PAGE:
Karen Gillan and Chloe Coleman standing in an elevator in Gunpowder Milkshake

REVIEW: Netflix’s Gunpowder Milkshake Squanders Its Phenomenal Cast

2/5 library books.

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Netflix’s latest action thriller Gunpowder Milkshake should be an absolute blast. After all, who doesn’t want to watch a women-led version of John Wick that features fan-favorite actors like Karen Gillan, Lena Headey, Angela Bassett, Michelle Yeoh, Carla Gugino, and Paul Giamatti? Unfortunately, Gunpowder Milkshake lacks any of the verve, originality, or pathos of Keanu Reeves’ assassin-filled universe. The result is a film that utterly lacks soul, stakes, and any narrative drive whatsoever. What a waste.

Sam (Karen Gillan) was only 12 years old when her mother Scarlet (Lena Headey), an elite assassin, abandoned her in a local diner. In her stead, Sam was raised by The Firm, the same amorphous crime syndicate that employed her mother. Raised by crime lord Nathan (Paul Giamatti), Sam has turned into an elite assassin of her own, who seemingly has zero questions about her mother’s whereabouts or The Firm’s role in her abandonment.

When a high-risk job goes wrong, Sam is forced to choose between following The Firm and protecting Emily (Chloe Coleman), a precocious 8-year-old girl. As Sam and Emily go on the run from The Firm’s team of killers, they seek refuge with the Librarians (Angela Bassett, Carla Gugino, Michelle Yeoh), fellow women assassins who were loyal to Sam’s mother. The Librarians operate out of a gorgeous library, where shelves are lined with books hiding all sorts of weaponry and treasures.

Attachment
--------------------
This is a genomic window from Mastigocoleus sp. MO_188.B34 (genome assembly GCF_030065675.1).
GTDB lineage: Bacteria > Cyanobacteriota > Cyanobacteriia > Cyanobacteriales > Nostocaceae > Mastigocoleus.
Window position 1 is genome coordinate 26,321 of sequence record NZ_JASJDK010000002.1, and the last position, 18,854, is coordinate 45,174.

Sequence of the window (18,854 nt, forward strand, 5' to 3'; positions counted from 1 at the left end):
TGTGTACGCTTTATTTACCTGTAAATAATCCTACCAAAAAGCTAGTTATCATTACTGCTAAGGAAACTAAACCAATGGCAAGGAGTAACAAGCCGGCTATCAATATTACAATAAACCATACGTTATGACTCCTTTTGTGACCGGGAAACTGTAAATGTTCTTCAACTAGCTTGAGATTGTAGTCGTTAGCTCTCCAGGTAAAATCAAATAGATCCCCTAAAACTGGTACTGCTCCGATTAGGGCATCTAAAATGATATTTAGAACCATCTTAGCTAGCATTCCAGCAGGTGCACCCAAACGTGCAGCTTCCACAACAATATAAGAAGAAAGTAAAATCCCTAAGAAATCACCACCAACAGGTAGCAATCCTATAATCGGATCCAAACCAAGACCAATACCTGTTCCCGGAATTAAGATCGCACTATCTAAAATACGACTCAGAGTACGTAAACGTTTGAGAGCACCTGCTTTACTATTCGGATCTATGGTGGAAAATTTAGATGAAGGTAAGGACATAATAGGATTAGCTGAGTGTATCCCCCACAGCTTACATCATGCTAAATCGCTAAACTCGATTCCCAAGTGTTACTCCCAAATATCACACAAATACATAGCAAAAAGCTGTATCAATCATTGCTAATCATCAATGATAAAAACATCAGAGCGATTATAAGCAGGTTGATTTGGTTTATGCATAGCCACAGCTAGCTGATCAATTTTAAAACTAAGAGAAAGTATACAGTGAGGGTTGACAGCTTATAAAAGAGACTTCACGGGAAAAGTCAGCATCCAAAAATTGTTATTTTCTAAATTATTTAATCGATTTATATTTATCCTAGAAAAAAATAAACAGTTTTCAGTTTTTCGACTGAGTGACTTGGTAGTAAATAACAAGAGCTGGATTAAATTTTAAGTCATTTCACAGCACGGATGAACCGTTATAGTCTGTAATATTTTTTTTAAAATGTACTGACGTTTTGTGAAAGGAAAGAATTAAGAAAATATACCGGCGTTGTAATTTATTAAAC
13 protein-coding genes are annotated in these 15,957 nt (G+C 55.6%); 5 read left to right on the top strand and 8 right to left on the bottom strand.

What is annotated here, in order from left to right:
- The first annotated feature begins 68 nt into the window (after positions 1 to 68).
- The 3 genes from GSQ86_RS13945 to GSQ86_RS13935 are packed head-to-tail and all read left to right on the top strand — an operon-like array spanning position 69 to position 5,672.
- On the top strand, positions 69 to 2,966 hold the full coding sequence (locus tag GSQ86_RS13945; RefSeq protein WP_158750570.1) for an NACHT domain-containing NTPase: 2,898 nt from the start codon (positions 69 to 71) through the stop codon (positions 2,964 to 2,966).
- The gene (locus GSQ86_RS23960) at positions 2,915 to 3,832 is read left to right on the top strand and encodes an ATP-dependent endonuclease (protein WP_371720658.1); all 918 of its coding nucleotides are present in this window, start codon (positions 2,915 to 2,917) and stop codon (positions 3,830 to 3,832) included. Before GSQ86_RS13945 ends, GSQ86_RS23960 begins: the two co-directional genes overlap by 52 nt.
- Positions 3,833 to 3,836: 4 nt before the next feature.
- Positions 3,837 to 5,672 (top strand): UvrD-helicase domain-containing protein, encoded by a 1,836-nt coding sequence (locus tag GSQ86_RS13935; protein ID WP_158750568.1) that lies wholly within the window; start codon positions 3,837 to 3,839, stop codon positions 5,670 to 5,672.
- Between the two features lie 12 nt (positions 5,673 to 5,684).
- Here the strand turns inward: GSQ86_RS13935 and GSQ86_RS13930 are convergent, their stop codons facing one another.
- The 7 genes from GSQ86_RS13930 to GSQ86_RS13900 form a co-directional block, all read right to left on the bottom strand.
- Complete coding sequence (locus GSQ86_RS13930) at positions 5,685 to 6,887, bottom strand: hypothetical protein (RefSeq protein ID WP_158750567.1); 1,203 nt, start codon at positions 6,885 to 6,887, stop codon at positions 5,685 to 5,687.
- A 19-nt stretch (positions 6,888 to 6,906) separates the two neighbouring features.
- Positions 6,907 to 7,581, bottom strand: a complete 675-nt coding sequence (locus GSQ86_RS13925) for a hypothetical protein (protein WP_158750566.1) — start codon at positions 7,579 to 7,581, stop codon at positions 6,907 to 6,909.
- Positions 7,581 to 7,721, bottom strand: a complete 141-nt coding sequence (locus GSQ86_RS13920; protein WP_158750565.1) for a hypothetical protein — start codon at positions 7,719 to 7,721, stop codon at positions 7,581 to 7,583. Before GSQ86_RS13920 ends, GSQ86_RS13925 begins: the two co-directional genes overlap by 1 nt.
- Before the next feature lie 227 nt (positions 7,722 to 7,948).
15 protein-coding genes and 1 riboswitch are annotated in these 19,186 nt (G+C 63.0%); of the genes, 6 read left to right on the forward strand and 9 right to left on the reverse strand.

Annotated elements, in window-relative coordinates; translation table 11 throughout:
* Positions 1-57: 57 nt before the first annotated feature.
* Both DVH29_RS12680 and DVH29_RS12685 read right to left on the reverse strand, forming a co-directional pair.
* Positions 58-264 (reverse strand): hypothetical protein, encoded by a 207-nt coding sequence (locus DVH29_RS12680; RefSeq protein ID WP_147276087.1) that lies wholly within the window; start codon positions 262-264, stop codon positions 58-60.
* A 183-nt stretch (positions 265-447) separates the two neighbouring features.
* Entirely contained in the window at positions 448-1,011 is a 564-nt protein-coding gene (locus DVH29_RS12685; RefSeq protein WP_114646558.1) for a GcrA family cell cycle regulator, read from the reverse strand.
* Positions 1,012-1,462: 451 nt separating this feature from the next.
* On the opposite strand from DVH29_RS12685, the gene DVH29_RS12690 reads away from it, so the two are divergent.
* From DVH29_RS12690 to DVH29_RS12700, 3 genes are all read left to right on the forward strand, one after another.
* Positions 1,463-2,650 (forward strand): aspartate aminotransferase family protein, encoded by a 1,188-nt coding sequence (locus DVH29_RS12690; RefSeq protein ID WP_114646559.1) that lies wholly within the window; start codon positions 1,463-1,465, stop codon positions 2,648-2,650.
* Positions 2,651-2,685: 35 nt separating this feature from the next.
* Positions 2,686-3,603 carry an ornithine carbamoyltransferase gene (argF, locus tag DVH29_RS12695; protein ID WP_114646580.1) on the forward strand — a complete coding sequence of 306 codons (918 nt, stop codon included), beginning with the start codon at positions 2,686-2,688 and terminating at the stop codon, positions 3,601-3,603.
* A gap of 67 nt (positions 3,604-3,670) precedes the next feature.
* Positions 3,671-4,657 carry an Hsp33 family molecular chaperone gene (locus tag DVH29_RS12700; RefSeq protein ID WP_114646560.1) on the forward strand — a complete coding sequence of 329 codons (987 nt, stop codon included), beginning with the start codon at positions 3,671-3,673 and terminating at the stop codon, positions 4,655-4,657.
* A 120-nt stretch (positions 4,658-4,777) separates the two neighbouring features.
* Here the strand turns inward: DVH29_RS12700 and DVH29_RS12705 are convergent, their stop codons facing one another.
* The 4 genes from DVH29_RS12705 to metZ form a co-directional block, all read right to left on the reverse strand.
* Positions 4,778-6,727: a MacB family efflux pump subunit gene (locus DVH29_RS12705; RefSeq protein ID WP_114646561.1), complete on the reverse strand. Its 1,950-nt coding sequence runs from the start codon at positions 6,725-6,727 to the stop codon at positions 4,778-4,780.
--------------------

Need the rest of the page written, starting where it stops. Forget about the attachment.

**Some spoilers follow!**

If a world of highly literate and badass female assassins sounds intriguing, then lower your expectations. There is little to no explanation of who these women are, how they got this gig, or why they are helping Sam. The film alludes to a time when Sam and her mother lived at the library (make that movie, please), but Sam seems to have little to no memory or emotional attachment to any of these women.

The same can be said for Scarlet, who shows up midway through the movie to support her daughter. It turns out that Scarlet didn’t go on the run, but has been living in the same nondescript city as her daughter. And she never tried to reunite with her because … reasons? Instead, Headey’s Scarlet offers quips and jokes to her estranged daughter, which land like a lead balloon.

The characters run from fight to fight, a hail of slow motion bullets in their wake. But there’s an utter dearth of emotional stakes among this gallery of sociopaths that can’t help but alienate viewers. And honestly, it wouldn’t take much to put a measure of emotion into this film. In contrast, John Wick establishes its title character as a man grieving the death of his wife, followed by the puppy she gifts him. That first 10 minutes of the film builds a foundation from which John goes on a scorched-earth vendetta.

Clearly, Gunpowder Milkshake is striving for the same ultra-stylized world as John Wick, but it fails on that count, as well. Every idea, costuming choice, and action set piece seems cribbed from a better movie, with the film borrowing from everything from Drive to The Professional. Director Navot Papushado (Big Bad Wolves) fails to imbue the movie with any originality, and his one good idea (the Librarians) is too thinly drawn and barely given any screentime. It’s a stunning waste of the trio of actors, who clearly need their own spinoff helmed by anyone else.

There are a handful of entertaining action sequences in the film, but Gunpowder Milkshake fizzles out due to its relentless aping of better movies. It’s a colorful but sugar-free concoction that fails to excite in any real way. What a phenomenal waste of talent, time, and money.

Gunpowder Milkshake is currently streaming on Netflix.

(featured image: Netflix)

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Author
Chelsea Steiner
Chelsea was born and raised in New Orleans, which explains her affinity for cheesy grits and Britney Spears. An pop culture journalist since 2012, her work has appeared on Autostraddle, AfterEllen, and more. Her beats include queer popular culture, film, television, republican clownery, and the unwavering belief that 'The Long Kiss Goodnight' is the greatest movie ever made. She currently resides in sunny Los Angeles, with her husband, 2 sons, and one poorly behaved rescue dog. She is a former roller derby girl and a black belt in Judo, so she is not to be trifled with. She loves the word “Jewess” and wishes more people used it to describe her.